Session: 322. Disorders of Coagulation or Fibrinolysis: Von Willebrand Disease: Advances in Diagnosis and Pathophysiology
Hematology Disease Topics & Pathways:
Diseases, Bleeding and clotting, Biological Processes, Technology and Procedures, VWD, RNA sequencing, multi-systemic interactions
The mechanisms that determine low VWF levels in patients with VWF levels between 30-50 IU/dL and no mutations in VWF are poorly understood.
We hypothesize that the study of blood outgrowth endothelial cells (BOECs) from individuals with low VWF levels may reveal unique transcriptional profiles that contribute to the low VWF levels seen in these patients.
BOEC Derivation: Patients with low VWF levels and mucocutaneous bleeding (MCB) (30-50 IU/dL) were enrolled in an IRB-approved study. The mononuclear layer from whole blood was isolated and plated onto collagen coated plates. After extended incubation, BOECs were validated by visual inspection and flow cytometry.
Endothelial Transcriptional Characterization: A total of 9 cells lines including those from individuals with low VWF and HUVEC and BOECs from individuals with normal VWF levels as control were assayed via single cell RNA sequencing. Bioinformatic analysis included generalized transcriptional expression, Ingenuity Pathway Analysis (IPA), and expression of VWF. RNA-sequencing expression data was filtered according to a standardized algorithm. Cells that were defined as monocytes (TYROBP expression > 2 copies) were excluded. Following monocyte exclusions, cells were determined to be of endothelial origin if they demonstrated the presence of transcripts of PECAM1, CDH5, ROBO4, ESAM, TIE1, or NOTCH4 as previously described by Butler et al. (Cell Reports 2016).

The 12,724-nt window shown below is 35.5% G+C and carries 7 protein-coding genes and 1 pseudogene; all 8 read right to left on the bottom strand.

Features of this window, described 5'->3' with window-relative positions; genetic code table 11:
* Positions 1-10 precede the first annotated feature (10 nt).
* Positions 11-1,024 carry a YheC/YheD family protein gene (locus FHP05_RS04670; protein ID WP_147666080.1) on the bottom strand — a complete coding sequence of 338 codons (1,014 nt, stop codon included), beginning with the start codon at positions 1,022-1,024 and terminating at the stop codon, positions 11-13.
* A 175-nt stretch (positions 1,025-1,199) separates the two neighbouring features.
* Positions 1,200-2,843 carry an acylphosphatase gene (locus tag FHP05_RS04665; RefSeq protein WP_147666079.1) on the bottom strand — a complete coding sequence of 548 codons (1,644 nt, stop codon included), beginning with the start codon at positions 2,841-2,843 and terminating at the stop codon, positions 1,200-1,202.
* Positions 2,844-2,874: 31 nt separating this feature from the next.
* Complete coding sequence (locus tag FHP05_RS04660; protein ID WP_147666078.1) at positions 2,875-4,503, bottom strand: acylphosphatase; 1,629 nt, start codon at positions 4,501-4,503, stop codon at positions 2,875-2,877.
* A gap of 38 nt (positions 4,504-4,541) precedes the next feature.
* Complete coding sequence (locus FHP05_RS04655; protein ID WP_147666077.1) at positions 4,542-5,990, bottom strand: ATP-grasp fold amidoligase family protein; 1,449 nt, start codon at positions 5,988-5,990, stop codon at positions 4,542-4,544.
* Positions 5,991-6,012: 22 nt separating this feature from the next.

BOEC Derivation: A total of eight BOEC lines were generated, 6 from individuals with MCB and VWF levels between 30-50 IU/dL (5:1 female: male ratio, age range 11-54 years) and 2 from healthy controls (2 female, age range 22-39 years) with normal VWF levels and no symptoms of MCB.
Transcriptional Profiling of single endothelial cells from Low VWF Individuals: A 3D T-SNE plot that assesses unbiased differences in gene expression profiling was generated with each cell line represented by a different color (Figure 1A) demonstrating that individual cell lines have significant differences in their underlying transcriptional profiling.
VWF Expression in Low VWF Samples: Overall expression of VWF was significantly decreased in low VWF BOEC samples (5.341 transcripts/cell) vs. control (9.076 transcripts/cell) ECs (figure 1B), P<0.0001. Further, histogram and mixed model (multiple gaussian) analysis of VWF expression revealed changes in generalized expression of VWF in Low VWF BOECs compatible with multiple populations of VWF-expressing BOECs, demonstrating cell mosaicism within each sample.
IPA Analysis of Low VWF vs Control BOECs: IPA analysis demonstrated 64 pathways with a z-score difference >1 in Low VWF BOECs when compared to control BOECs (table 1), including multiple signaling pathways such as PI3kinase and AKT as well as several cytoskeleton pathways.
Single cell RNA sequencing of Low VWF BOECs reveal significant differences in transcriptional profiling when compared to control endothelial cell lines (control BOECs + HUVEC). BOECs from individuals with Low VWF levels demonstrate significantly lower VWF transcript expression than the control endothelial cells. Interestingly, BOECs from low VWF patients show significant differences in VWF transcript number within cells from the same individual demonstrating a degree of mosaicism previously described in murine endothelial cells. Finally, there are multiple cellular pathways that are differentially regulated in Low VWF BOECs as compared to control endothelial cells.
Disclosures: Ng: CSL Behring: Consultancy; Shire: Consultancy.
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